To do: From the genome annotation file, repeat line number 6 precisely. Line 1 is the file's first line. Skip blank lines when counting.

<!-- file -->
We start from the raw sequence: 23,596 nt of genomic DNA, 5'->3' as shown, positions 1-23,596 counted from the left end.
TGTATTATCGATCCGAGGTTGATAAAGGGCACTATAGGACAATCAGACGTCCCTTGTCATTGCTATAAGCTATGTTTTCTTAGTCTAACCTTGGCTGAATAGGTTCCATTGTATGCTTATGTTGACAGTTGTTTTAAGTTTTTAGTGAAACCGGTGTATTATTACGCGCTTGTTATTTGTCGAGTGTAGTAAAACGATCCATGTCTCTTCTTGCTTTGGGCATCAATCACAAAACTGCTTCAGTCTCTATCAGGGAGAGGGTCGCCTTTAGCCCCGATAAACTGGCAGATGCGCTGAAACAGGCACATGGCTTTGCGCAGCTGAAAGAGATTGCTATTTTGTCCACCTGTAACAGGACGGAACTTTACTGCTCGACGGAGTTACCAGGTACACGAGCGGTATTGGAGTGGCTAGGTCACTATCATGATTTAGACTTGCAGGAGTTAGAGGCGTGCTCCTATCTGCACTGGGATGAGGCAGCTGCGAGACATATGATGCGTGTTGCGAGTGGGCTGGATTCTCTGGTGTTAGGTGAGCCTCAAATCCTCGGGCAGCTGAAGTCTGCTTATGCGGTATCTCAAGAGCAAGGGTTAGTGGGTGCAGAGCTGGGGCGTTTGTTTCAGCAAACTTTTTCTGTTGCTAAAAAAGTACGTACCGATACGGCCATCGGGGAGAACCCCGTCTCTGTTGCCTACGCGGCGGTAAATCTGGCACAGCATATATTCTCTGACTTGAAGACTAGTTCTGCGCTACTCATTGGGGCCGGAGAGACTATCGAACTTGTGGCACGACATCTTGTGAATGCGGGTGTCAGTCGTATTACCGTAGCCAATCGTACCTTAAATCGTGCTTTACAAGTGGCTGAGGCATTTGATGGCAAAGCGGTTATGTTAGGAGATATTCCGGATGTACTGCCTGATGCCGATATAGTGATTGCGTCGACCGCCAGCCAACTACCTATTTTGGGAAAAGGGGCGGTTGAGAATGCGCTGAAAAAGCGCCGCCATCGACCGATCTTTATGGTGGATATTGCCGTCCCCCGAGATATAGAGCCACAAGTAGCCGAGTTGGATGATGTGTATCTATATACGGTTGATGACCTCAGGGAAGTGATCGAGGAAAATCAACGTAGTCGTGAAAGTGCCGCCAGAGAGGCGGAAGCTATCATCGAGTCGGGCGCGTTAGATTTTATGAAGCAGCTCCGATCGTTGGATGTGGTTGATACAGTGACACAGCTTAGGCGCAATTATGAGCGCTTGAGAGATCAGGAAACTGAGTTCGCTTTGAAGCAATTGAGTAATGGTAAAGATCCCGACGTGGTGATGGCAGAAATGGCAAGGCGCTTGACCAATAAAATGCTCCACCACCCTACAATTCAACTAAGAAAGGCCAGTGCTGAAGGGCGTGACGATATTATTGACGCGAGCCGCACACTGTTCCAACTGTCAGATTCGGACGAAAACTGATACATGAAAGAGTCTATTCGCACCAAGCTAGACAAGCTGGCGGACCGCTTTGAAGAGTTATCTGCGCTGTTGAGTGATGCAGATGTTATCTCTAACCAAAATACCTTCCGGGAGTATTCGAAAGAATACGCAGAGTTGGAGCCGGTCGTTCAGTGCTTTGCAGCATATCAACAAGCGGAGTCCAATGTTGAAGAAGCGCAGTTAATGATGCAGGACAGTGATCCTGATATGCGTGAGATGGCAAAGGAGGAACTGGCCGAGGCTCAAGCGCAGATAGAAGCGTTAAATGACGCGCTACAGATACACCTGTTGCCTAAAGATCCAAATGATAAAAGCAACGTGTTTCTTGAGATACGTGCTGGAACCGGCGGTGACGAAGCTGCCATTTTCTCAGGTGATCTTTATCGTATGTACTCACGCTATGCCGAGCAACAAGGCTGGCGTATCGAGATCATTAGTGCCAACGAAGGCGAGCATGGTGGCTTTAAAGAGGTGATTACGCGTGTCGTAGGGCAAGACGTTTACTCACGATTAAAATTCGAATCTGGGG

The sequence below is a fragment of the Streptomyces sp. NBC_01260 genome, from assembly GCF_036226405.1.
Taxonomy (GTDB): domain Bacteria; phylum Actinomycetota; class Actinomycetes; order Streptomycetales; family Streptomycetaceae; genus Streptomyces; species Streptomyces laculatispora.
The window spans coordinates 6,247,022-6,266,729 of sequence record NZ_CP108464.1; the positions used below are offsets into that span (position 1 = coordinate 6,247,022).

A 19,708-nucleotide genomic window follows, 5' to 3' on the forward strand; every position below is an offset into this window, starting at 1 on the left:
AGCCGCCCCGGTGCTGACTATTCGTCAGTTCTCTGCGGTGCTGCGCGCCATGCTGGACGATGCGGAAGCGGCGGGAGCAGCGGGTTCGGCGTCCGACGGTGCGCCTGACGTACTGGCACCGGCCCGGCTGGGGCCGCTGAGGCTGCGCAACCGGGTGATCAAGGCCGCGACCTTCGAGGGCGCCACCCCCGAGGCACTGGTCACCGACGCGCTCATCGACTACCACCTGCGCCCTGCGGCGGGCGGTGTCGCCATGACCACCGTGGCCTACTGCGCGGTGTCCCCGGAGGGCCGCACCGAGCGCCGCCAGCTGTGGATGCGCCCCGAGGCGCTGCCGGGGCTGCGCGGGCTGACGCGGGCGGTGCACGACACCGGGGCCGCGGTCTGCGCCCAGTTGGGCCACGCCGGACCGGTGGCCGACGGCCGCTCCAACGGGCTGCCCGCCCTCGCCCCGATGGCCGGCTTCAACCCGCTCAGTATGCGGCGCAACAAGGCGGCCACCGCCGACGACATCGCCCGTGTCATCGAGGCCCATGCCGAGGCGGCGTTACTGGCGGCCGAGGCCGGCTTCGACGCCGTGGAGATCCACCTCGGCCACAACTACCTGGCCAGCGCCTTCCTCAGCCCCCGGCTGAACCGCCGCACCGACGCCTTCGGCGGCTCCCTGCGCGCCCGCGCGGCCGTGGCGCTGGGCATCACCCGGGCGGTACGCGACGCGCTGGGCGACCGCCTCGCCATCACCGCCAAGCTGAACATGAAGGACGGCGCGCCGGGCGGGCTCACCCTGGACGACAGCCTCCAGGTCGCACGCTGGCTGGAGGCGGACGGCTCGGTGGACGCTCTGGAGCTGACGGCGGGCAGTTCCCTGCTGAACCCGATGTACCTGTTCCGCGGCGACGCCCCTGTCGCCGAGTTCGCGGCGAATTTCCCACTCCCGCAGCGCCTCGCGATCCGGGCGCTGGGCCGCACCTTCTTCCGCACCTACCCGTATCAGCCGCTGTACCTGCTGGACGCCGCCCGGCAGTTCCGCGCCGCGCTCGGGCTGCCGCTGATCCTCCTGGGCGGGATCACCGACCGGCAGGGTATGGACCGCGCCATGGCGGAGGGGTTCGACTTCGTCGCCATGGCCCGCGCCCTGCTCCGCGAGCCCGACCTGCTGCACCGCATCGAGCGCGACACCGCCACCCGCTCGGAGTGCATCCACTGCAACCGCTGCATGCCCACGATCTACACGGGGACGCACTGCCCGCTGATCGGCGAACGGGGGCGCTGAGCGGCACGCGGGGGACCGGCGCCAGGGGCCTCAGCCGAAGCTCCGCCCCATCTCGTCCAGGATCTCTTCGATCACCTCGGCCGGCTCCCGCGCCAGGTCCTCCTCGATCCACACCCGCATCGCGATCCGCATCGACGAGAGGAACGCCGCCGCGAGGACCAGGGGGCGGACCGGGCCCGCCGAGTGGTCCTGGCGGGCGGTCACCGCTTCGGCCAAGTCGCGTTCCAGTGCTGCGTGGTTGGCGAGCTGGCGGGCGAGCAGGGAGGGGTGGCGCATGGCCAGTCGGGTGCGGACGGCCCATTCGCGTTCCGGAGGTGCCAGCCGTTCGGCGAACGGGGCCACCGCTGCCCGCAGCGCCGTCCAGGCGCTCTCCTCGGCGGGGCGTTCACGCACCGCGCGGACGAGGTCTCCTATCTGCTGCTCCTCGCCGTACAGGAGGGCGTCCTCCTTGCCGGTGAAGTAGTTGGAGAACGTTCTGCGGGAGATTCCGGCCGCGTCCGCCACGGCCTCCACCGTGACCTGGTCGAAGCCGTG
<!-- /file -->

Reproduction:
A 19,708-nucleotide genomic window follows, 5' to 3' on the forward strand; every position below is an offset into this window, starting at 1 on the left: